The problem thallium in Pietrasanta

  • Daniela Nuvolone Agenzia regionale di Sanità della Toscana, Firenze
  • Maria Cristina Aprea Laboratorio di Sanità Pubblica Area Vasta Sud Est, Azienda USL Toscana Sud Est - Regione Toscana
  • Gianfranco Sciarra Laboratorio di Sanità Pubblica Area Vasta Sud Est, Azienda USL Toscana Sud Est - Regione Toscana
  • Francesco Cipriani Agenzia regionale di Sanità della Toscana, Firenze
  • Silvano Bertelloni Sezione Medicina dell’Adolescenza, UO Pediatria Universitaria, Azienda Ospedaliero Universitaria Pisana, Pisa
  • Stefano Pieroni Agenzia regionale di Sanità della Toscana, Firenze
  • Ida Ragona Agenzia regionale di Sanità della Toscana, Firenze
Keywords: Human biomonitoring, biological reference values, drinking water, epidemiological study

Abstract

 During 2014-2015 in some drinking-water sources of Pietrasanta (Tuscany, Italy) there has been the occasional finding of levels of thallium exceeding 2 μg/L, indicated by US authorities (Environmental Protection Agency-EPA) as the maximum allowed limit in drinking water. The applied control measures caused the reduction of thallium level below the provisional maximum allowable concentration in every water distribution system. To assess the levels of human exposure to thallium through contaminated water and possible health effects, a study of human biomonitoring and an epidemiological retrospective cohort study were implemented.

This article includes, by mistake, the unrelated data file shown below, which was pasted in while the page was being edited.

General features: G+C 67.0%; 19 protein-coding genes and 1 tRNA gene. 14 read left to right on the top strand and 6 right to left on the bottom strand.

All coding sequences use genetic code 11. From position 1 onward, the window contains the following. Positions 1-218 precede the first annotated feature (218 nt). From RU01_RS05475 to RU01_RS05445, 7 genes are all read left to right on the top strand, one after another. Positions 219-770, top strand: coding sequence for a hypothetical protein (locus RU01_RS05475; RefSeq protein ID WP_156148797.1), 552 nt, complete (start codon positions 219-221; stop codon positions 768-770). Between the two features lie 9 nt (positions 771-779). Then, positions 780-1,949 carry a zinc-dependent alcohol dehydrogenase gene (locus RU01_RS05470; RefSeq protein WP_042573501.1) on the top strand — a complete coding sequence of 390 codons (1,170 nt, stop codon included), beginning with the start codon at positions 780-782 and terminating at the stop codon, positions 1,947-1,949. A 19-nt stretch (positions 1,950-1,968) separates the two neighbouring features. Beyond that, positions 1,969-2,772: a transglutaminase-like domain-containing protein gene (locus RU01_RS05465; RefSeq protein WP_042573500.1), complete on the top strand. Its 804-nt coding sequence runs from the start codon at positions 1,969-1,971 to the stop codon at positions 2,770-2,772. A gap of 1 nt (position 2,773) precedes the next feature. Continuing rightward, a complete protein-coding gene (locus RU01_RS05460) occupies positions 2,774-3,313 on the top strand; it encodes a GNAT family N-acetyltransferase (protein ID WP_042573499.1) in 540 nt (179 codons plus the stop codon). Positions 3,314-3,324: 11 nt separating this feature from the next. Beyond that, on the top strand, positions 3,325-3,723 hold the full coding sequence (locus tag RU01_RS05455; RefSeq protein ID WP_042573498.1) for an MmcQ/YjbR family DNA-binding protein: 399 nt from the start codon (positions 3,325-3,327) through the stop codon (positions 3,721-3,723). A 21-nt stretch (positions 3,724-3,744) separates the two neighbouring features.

Thallium urinary concentrations, within two weeks from the issue of municipal ordinances to ban drinking contaminated water use, were: geometric mean 0.42 µg/L; min-max 0.005-8.96 µg/L. About two months after the cessation of exposure there was a significant (p <0.001) reduction in urinary metal values (geometric mean 0.29 µg/L; min-max 0.005-5.44 µg/L).

The rarity of studies on thallium requires extreme caution in assessing results. Careful long-term follow-up of the exposure of the inhabitants of the affected area will be crucial to detect any specific health issues.

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Published
2017-06-30
Section
Communication